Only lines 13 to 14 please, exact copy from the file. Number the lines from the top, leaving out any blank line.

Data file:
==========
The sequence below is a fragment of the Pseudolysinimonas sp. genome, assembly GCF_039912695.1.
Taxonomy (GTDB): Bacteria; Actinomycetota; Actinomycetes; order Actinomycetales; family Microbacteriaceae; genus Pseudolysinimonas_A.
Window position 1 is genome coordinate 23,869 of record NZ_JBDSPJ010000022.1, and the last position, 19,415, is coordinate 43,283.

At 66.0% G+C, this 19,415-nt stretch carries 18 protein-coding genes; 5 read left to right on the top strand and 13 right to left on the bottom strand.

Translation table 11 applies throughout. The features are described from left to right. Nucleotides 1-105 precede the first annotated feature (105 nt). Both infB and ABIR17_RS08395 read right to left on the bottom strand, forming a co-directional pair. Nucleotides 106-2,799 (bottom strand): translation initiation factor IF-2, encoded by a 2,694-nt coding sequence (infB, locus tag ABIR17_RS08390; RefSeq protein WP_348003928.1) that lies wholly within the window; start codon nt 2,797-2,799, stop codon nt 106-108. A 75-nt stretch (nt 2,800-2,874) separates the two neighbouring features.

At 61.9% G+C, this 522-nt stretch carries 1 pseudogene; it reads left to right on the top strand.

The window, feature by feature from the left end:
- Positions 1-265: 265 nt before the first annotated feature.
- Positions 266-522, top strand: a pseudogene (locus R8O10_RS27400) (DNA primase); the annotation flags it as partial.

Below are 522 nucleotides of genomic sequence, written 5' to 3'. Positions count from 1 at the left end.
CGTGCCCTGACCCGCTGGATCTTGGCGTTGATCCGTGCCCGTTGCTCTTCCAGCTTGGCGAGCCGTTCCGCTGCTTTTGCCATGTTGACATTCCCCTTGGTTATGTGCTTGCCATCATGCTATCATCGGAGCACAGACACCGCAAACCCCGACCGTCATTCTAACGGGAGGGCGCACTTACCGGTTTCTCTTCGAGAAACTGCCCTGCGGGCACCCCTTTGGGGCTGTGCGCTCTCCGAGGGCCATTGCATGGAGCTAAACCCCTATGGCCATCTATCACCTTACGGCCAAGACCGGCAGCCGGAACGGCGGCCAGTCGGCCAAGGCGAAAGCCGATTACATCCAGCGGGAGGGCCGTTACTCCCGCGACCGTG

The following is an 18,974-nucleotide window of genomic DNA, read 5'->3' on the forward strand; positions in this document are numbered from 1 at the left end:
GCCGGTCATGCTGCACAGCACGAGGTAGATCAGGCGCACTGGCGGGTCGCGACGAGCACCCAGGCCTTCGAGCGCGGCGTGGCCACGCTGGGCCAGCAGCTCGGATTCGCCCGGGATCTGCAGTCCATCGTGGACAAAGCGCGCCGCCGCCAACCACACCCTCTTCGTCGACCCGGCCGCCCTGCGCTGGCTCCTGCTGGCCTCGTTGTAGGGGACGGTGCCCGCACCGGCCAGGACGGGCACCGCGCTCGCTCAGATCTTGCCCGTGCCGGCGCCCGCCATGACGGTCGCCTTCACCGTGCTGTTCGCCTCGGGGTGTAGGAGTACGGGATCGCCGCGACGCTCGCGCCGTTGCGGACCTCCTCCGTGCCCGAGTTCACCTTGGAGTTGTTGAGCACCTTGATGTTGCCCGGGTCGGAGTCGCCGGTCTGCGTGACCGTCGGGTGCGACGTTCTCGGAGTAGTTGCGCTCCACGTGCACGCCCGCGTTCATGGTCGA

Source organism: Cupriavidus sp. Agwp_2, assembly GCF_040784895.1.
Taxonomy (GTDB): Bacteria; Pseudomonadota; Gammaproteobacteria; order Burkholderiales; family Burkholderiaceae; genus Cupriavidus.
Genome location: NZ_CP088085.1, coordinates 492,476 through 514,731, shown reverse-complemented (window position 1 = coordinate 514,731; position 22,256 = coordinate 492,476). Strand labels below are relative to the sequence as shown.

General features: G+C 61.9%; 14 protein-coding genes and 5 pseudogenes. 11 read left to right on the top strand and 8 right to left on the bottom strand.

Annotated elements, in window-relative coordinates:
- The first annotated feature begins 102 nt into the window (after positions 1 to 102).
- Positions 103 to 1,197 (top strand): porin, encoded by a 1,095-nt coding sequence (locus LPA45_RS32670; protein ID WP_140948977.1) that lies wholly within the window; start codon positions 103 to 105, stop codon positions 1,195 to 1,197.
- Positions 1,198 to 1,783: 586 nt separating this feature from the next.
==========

GCCGGTCATGCTGCACAGCACGAGGTAGATCAGGCGCACTGGCGGGTCGCGACGAGCACCCAGGCCTTCGAGCGCGGCGTGGCCACGCTGGGCCAGCAGCTCGGATTCGCCCGGGATCTGCAGTCCATCGTGGACAAAGCGCGCCGCCGCCAACCACACCCTCTTCGTCGACCCGGCCGCCCTGCGCTGGCTCCTGCTGGCCTCGTTGTAGGGGACGGTGCCCGCACCGGCCAGGACGGGCACCGCGCTCGCTCAGATCTTGCCCGTGCCGGCGCCCGCCATGACGGTCGCCTTCACCGTGCTGTTCGCCTCGGGGTGTAGGAGTACGGGATCGCCGCGACGCTCGCGCCGTTGCGGACCTCCTCCGTGCCCGAGTTCACCTTGGAGTTGTTGAGCACCTTGATGTTGCCCGGGTCGGAGTCGCCGGTCTGCGTGACCGTCGGGTGCGACGTTCTCGGAGTAGTTGCGCTCCACGTGCACGCCCGCGTTCATGGTCGA

Source organism: Cupriavidus sp. Agwp_2, assembly GCF_040784895.1.